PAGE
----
The release of the findings of the Victorian Bushfire Inquiry on 14 October should have put an end to the unsophisticated, self-interested and blame-apportioning comments that followed the 2002-3 fires. It is refreshing indeed to have the old furphies of fuel reduction, grazing, tracks and Aboriginal burning knocked on the head as ‘solutions’ to fire. In particular, the report says:
“‘It is important to note that prescribed burning will not prevent bushfires;
That, according to available scientific evidence, a decision regarding cattle grazing in the High Country should not be based on the argument that ‘grazing reduces blazing’;
It is easy to say that there should be more or fewer tracks, but not easy to provide an adequate justification for any change;
That we do not know enough about traditional burning in southern Australia to be able to re-create an Aboriginal burning regime’.
The inquiry found that firefighting efforts were laudatory, that some improvements could be made in communication and coordination, but that fires will always be with us. Coincidentally, release of the report corresponds with celebrations to mark 200 years of settlement in Victoria. It seems we are finally making some progress in living in and with our challenging environment, rather than endlessly confronting it, as the first settlers did and as many seem to want to do in the present day.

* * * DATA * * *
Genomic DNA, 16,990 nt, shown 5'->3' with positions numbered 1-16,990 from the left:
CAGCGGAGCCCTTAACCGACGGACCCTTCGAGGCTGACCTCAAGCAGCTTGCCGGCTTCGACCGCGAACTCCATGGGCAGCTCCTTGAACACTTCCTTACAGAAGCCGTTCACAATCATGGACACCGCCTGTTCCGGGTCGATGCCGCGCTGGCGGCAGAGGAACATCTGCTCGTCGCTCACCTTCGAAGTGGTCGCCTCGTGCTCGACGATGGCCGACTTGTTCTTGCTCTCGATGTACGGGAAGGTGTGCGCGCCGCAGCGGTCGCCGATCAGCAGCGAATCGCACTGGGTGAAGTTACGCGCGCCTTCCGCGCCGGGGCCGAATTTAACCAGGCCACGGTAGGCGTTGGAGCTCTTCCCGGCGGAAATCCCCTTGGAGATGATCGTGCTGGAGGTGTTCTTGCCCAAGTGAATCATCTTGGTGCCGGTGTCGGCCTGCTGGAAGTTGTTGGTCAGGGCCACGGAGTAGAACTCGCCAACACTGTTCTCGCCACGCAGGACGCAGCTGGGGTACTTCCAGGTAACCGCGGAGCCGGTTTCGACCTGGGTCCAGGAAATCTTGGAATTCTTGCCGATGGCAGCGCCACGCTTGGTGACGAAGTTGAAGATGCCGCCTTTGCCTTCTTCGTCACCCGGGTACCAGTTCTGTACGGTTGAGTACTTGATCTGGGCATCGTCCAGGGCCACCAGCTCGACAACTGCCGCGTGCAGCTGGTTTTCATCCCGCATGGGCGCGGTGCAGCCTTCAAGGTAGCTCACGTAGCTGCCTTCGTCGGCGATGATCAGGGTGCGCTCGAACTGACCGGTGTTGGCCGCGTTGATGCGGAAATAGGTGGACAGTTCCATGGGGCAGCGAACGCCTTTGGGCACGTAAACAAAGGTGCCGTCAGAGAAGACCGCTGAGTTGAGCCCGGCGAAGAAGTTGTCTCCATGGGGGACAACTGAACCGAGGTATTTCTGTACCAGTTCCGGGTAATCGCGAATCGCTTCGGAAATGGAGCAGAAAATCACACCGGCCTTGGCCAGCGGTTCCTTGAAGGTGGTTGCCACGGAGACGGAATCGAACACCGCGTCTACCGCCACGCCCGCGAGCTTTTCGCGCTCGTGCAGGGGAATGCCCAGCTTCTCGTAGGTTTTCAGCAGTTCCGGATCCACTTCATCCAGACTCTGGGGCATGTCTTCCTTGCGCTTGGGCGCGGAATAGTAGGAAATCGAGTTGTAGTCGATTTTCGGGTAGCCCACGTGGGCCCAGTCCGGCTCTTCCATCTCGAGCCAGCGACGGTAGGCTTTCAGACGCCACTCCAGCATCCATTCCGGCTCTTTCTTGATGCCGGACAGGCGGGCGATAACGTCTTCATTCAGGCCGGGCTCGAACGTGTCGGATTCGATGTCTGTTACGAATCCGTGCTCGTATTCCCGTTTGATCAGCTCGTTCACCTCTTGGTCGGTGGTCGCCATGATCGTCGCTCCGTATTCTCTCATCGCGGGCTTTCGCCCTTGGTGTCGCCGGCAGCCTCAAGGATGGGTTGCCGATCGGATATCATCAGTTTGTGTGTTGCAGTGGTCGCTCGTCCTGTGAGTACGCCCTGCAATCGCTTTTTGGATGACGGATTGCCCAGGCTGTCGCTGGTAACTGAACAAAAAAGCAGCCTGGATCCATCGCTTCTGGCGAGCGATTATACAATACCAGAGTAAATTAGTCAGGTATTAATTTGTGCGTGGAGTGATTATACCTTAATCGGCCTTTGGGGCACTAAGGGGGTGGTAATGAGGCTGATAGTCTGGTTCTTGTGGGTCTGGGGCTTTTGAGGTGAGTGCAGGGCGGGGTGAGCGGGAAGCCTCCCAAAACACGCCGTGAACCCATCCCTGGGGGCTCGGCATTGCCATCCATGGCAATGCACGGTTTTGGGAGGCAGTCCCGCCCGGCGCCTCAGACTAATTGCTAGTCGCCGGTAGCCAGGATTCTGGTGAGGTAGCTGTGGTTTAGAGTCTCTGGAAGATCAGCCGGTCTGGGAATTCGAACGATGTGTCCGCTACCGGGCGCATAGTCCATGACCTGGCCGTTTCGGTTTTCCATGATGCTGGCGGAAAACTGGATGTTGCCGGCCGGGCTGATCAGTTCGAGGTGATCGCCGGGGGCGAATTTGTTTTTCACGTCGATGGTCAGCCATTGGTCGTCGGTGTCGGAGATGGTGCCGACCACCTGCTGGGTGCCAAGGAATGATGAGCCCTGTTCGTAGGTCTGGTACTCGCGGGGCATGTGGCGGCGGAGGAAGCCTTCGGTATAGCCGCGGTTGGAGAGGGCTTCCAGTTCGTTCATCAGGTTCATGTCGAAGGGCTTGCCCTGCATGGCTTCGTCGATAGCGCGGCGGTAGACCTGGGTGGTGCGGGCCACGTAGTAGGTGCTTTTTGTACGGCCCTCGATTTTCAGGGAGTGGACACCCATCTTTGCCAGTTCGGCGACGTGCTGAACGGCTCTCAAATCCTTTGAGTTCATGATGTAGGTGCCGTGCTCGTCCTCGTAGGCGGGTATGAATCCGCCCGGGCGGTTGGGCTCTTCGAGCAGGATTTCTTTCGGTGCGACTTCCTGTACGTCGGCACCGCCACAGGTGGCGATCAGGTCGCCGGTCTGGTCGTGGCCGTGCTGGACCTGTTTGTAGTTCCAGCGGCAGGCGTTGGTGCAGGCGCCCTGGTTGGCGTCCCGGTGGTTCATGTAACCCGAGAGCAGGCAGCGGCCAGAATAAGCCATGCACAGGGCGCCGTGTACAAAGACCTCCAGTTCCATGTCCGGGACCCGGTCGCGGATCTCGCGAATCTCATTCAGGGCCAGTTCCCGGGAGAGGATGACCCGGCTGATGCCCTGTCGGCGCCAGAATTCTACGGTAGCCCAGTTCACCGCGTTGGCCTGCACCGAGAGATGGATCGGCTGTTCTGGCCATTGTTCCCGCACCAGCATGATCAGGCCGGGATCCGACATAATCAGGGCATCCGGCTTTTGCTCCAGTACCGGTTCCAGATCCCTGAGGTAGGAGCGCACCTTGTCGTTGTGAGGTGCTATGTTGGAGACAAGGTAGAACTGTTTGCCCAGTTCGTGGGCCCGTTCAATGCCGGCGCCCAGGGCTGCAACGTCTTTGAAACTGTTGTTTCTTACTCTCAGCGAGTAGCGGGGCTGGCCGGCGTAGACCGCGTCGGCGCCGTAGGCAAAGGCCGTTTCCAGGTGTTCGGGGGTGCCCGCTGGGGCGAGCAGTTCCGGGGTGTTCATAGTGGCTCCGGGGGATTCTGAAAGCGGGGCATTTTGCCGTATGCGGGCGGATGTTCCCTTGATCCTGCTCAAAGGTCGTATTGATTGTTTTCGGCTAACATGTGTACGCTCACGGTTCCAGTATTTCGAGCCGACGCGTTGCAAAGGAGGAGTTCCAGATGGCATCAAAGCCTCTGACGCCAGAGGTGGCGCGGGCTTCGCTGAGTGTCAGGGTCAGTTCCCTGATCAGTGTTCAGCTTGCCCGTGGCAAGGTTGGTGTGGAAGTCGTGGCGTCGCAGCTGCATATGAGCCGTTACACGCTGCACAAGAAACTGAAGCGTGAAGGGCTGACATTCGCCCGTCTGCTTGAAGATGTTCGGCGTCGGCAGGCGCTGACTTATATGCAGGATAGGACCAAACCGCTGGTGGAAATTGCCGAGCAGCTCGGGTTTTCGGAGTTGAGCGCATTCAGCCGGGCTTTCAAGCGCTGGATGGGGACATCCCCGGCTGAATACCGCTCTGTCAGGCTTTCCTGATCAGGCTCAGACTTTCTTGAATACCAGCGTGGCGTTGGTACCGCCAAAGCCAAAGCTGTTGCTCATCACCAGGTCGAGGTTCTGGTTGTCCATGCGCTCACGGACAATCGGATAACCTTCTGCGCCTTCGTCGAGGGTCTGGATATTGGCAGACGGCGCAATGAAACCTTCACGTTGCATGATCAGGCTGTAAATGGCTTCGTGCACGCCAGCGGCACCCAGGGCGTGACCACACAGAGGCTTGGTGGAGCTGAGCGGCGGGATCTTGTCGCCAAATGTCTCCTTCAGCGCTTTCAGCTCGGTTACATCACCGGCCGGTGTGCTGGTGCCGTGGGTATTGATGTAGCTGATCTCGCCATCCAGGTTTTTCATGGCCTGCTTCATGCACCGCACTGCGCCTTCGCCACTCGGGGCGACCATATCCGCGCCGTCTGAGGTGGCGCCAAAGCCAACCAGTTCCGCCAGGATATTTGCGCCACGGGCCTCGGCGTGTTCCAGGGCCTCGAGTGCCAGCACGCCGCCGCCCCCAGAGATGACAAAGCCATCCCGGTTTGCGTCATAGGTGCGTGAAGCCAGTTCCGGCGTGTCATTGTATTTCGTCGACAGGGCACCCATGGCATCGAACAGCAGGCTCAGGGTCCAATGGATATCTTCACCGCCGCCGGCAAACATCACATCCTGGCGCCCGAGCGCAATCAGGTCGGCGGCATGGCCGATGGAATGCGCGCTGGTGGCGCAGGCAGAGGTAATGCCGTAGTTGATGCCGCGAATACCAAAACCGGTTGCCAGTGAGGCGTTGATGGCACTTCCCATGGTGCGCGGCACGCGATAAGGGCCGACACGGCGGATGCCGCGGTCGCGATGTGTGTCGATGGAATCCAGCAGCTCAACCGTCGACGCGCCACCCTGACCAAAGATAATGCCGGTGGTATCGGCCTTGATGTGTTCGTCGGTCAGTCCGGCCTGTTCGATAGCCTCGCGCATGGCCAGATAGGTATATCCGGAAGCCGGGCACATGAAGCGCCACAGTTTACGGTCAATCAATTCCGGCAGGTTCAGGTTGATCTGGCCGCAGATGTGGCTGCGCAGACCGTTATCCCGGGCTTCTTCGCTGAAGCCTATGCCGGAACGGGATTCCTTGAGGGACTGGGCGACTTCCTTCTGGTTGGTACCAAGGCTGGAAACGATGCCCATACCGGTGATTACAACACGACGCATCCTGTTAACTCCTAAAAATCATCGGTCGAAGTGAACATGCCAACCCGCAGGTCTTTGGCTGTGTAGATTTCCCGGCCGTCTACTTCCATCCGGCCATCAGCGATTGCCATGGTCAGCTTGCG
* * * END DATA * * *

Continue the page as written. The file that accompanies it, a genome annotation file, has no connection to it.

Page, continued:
The report highlights the need for a strategic and thoughtful approach to fire and our environment. Sadly, such an approach seemed to deem the 334-page report almost unnewsworthy in the eyes of the media. This is in stark contrast to the acres of print and hours of ‘news’ devoted to hysterical stories and accusations about the fires over the last ten months.
Michael Fendley VNPA